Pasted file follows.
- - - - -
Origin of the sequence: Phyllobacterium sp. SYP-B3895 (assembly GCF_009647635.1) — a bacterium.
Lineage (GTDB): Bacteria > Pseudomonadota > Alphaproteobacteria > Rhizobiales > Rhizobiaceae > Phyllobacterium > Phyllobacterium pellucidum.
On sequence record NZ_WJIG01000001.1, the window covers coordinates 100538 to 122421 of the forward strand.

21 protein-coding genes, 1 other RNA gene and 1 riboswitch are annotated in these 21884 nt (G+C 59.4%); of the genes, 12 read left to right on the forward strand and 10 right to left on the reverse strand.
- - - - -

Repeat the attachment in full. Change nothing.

Origin of the sequence: Phyllobacterium sp. SYP-B3895 (assembly GCF_009647635.1) — a bacterium.
Lineage (GTDB): Bacteria > Pseudomonadota > Alphaproteobacteria > Rhizobiales > Rhizobiaceae > Phyllobacterium > Phyllobacterium pellucidum.
On sequence record NZ_WJIG01000001.1, the window covers coordinates 100538 to 122421 of the forward strand.

21 protein-coding genes, 1 other RNA gene and 1 riboswitch are annotated in these 21884 nt (G+C 59.4%); of the genes, 12 read left to right on the forward strand and 10 right to left on the reverse strand.